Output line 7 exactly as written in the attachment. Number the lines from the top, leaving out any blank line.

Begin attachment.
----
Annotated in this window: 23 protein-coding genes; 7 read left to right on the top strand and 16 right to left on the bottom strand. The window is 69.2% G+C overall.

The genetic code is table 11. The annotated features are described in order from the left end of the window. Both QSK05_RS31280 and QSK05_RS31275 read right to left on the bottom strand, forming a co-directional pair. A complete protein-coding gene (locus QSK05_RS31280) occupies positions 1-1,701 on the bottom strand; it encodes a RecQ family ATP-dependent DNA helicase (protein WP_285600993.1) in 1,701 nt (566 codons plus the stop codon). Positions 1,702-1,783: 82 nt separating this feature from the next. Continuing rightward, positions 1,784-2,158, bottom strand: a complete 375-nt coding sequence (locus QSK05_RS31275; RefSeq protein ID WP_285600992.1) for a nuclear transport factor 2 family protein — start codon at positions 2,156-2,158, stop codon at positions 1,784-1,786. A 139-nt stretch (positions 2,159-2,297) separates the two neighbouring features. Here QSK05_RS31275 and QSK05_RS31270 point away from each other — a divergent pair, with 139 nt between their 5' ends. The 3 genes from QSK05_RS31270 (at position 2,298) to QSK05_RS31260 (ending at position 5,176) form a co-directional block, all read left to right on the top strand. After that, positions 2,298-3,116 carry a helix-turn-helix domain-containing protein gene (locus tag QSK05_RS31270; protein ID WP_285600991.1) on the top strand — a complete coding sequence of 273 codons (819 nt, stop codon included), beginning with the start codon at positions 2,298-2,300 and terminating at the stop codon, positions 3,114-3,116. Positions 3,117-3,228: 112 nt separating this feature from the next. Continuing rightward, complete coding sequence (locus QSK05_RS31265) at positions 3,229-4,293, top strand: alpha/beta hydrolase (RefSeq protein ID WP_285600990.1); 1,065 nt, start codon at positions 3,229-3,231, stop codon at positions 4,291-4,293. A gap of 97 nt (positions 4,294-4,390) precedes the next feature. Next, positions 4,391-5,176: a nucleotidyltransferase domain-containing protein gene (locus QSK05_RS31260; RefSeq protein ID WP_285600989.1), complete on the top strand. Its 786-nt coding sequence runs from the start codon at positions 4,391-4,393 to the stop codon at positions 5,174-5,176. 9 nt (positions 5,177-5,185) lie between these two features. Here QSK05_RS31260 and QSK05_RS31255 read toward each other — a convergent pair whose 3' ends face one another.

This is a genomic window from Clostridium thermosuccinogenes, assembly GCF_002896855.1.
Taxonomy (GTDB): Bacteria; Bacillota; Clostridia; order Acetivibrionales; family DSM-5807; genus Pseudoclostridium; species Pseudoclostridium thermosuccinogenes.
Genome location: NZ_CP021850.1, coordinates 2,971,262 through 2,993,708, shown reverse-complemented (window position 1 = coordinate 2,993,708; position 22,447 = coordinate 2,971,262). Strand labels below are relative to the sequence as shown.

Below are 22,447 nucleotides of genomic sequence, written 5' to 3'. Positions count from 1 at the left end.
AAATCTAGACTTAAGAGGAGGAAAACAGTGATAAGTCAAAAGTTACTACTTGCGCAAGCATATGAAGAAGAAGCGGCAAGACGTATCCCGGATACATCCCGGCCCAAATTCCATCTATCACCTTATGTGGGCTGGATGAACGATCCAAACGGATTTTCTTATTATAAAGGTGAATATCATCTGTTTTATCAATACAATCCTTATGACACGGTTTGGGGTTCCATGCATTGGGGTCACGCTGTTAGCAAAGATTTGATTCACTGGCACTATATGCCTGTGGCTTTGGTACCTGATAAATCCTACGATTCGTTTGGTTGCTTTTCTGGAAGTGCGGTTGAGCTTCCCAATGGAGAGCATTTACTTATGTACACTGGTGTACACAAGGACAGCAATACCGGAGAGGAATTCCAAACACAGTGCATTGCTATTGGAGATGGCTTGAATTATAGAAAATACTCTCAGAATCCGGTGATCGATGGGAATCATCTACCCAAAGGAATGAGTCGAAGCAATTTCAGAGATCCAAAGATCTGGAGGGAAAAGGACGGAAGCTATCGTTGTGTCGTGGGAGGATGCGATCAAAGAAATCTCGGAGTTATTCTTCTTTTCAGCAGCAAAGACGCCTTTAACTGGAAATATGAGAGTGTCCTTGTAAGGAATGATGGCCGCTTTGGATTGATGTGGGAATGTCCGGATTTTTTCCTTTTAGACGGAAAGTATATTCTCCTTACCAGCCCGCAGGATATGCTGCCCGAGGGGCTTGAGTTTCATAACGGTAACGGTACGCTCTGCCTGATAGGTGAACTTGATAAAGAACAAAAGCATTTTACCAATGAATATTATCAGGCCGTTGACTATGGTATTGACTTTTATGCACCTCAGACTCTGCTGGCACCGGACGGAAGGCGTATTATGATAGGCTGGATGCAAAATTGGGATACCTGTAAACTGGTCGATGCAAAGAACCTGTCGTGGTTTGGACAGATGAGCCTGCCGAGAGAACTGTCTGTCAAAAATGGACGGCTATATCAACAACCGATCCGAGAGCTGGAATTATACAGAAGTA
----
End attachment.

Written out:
AAATCTAGACTTAAGAGGAGGAAAACAGTGATAAGTCAAAAGTTACTACTTGCGCAAGCATATGAAGAAGAAGCGGCAAGACGTATCCCGGATACATCCCGGCCCAAATTCCATCTATCACCTTATGTGGGCTGGATGAACGATCCAAACGGATTTTCTTATTATAAAGGTGAATATCATCTGTTTTATCAATACAATCCTTATGACACGGTTTGGGGTTCCATGCATTGGGGTCACGCTGTTAGCAAAGATTTGATTCACTGGCACTATATGCCTGTGGCTTTGGTACCTGATAAATCCTACGATTCGTTTGGTTGCTTTTCTGGAAGTGCGGTTGAGCTTCCCAATGGAGAGCATTTACTTATGTACACTGGTGTACACAAGGACAGCAATACCGGAGAGGAATTCCAAACACAGTGCATTGCTATTGGAGATGGCTTGAATTATAGAAAATACTCTCAGAATCCGGTGATCGATGGGAATCATCTACCCAAAGGAATGAGTCGAAGCAATTTCAGAGATCCAAAGATCTGGAGGGAAAAGGACGGAAGCTATCGTTGTGTCGTGGGAGGATGCGATCAAAGAAATCTCGGAGTTATTCTTCTTTTCAGCAGCAAAGACGCCTTTAACTGGAAATATGAGAGTGTCCTTGTAAGGAATGATGGCCGCTTTGGATTGATGTGGGAATGTCCGGATTTTTTCCTTTTAGACGGAAAGTATATTCTCCTTACCAGCCCGCAGGATATGCTGCCCGAGGGGCTTGAGTTTCATAACGGTAACGGTACGCTCTGCCTGATAGGTGAACTTGATAAAGAACAAAAGCATTTTACCAATGAATATTATCAGGCCGTTGACTATGGTATTGACTTTTATGCACCTCAGACTCTGCTGGCACCGGACGGAAGGCGTATTATGATAGGCTGGATGCAAAATTGGGATACCTGTAAACTGGTCGATGCAAAGAACCTGTCGTGGTTTGGACAGATGAGCCTGCCGAGAGAACTGTCTGTCAAAAATGGACGGCTATATCAACAACCGATCCGAGAGCTGGAATTATACAGAAGTA